Up to £50,000 per annum + Bonus + Benefits : Sauce Recruitment: We are repre...

Day In a Page

Save the tiger: The animals bred for bones on China’s tiger farms

The animals bred for bones on China’s tiger farms

The big cats kept in captivity to perform for paying audiences and then, when dead, their bodies used to fortify wine
A former custard factory, a Midlands bog and a Leeds cemetery all included in top 50 hidden spots in the UK

A former custard factory, a Midlands bog and a Leeds cemetery

Introducing the top 50 hidden spots in Britain
Ebola epidemic: Plagued by fear

Ebola epidemic: Plagued by fear

How a disease that has claimed fewer than 2,000 victims in its history has earned a place in the darkest corner of the public's imagination
Chris Pratt: From 'Parks and Recreation' to 'Guardians of the Galaxy'

From 'Parks and Recreation' to 'Guardians of the Galaxy'

He was homeless in Hawaii when he got his big break. Now the comic actor Chris Pratt is Hollywood's new favourite action star
How live cinema screenings can boost arts audiences

How live cinema screenings can boost arts audiences

Broadcasting plays and exhibitions to cinemas is a sure-fire box office smash
Shipping container hotels: Pop-up hotels filling a niche

Pop-up hotels filling a niche

Spending the night in a shipping container doesn't sound appealing, but these mobile crash pads are popping up at the summer's biggest events
Native American headdresses are not fashion accessories

Feather dust-up

A Canadian festival has banned Native American headwear. Haven't we been here before?
Boris Johnson's war on diesel

Boris Johnson's war on diesel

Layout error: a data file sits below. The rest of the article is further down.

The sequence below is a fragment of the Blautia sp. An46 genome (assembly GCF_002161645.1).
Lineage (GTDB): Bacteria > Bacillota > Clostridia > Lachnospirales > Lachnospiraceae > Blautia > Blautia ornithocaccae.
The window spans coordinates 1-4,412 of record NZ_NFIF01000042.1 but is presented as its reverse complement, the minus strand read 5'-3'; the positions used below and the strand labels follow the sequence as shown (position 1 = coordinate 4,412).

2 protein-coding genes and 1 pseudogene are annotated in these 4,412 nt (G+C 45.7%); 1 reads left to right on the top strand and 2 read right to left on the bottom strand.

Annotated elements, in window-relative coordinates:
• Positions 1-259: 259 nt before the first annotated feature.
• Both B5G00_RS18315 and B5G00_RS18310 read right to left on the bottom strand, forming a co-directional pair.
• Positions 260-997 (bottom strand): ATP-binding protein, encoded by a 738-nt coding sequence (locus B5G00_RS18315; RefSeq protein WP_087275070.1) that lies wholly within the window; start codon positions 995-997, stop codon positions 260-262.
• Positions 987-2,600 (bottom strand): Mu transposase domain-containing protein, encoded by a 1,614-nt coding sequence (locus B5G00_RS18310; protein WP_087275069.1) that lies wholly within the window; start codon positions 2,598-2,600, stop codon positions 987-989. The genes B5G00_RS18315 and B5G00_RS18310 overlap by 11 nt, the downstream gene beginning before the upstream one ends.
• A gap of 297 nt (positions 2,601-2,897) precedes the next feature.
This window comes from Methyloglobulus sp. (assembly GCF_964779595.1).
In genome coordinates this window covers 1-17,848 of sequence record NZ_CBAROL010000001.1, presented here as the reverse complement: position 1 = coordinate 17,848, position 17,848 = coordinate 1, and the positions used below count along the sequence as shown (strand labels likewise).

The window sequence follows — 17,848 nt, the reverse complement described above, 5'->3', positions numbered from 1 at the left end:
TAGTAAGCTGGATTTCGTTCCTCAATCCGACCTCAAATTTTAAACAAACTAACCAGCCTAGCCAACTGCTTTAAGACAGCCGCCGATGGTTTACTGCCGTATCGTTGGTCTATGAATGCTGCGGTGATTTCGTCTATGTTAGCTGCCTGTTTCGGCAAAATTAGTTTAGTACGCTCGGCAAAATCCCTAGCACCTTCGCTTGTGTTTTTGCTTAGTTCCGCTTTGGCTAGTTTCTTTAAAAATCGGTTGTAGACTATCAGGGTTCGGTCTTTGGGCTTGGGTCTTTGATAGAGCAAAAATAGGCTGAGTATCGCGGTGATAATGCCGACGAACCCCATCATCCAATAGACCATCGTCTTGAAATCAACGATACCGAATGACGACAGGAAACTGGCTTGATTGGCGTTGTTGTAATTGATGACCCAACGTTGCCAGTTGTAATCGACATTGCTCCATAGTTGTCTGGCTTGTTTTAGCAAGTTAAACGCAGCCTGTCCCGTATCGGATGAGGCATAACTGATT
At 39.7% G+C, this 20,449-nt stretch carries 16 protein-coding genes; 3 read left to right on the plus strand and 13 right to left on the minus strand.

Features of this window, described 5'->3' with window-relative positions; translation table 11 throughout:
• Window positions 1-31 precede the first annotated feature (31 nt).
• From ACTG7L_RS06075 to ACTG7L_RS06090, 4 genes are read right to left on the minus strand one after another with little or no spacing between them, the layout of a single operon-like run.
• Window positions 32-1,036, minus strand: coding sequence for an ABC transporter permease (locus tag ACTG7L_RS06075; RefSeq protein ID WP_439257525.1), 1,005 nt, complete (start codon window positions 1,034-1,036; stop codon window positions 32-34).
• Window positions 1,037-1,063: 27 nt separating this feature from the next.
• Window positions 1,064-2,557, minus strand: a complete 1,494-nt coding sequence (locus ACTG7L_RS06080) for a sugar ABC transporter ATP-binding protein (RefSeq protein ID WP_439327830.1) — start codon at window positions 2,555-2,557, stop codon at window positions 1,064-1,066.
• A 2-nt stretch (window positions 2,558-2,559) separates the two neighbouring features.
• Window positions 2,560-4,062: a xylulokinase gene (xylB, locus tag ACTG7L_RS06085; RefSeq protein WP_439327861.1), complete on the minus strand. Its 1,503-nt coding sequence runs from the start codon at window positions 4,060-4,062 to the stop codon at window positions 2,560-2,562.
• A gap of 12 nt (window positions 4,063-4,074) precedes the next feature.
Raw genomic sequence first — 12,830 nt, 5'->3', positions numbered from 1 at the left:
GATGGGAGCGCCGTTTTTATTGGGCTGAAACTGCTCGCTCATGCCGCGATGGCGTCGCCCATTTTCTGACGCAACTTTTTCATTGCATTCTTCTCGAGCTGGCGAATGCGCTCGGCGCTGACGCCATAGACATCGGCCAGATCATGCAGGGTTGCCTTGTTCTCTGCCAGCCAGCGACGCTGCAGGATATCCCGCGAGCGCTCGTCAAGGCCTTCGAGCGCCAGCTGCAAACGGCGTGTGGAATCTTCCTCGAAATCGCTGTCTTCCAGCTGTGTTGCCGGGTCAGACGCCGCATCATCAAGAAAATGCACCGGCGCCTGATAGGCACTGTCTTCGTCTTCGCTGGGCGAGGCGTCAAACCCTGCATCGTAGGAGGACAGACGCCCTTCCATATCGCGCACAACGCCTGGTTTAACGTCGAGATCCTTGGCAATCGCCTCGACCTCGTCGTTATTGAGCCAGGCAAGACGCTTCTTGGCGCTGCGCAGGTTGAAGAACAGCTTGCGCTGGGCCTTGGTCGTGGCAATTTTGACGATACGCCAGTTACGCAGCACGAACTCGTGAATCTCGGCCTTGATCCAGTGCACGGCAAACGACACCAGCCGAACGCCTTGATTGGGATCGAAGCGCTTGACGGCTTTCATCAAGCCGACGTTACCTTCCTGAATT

11m cars here run on diesel. It's seen as a greener alternative to unleaded petrol. So why is London's mayor on a crusade against the black pump?
5 best waterproof cameras

Splash and flash: 5 best waterproof cameras

Don't let water stop you taking snaps with one of these machines that will take you from the sand to meters deep
Louis van Gaal interview: Manchester United manager discusses tactics and rebuilding after the David Moyes era

Louis van Gaal interview

Manchester United manager discusses tactics and rebuilding after the David Moyes era
Will Gore: The goodwill shown by fans towards Alastair Cook will evaporate rapidly if India win the series

Will Gore: Outside Edge

The goodwill shown by fans towards Alastair Cook will evaporate rapidly if India win the series
The children were playing in the street with toy guns. The air strikes were tragically real

The air strikes were tragically real

The children were playing in the street with toy guns
Boozy, ignorant, intolerant, but very polite – The British, as others see us

Britain as others see us

Boozy, ignorant, intolerant, but very polite
How did our legends really begin?

How did our legends really begin?

Applying the theory of evolution to the world's many mythologies
Watch out: Lambrusco is back on the menu

Lambrusco is back on the menu

Naff Seventies corner-shop staple is this year's Aperol Spritz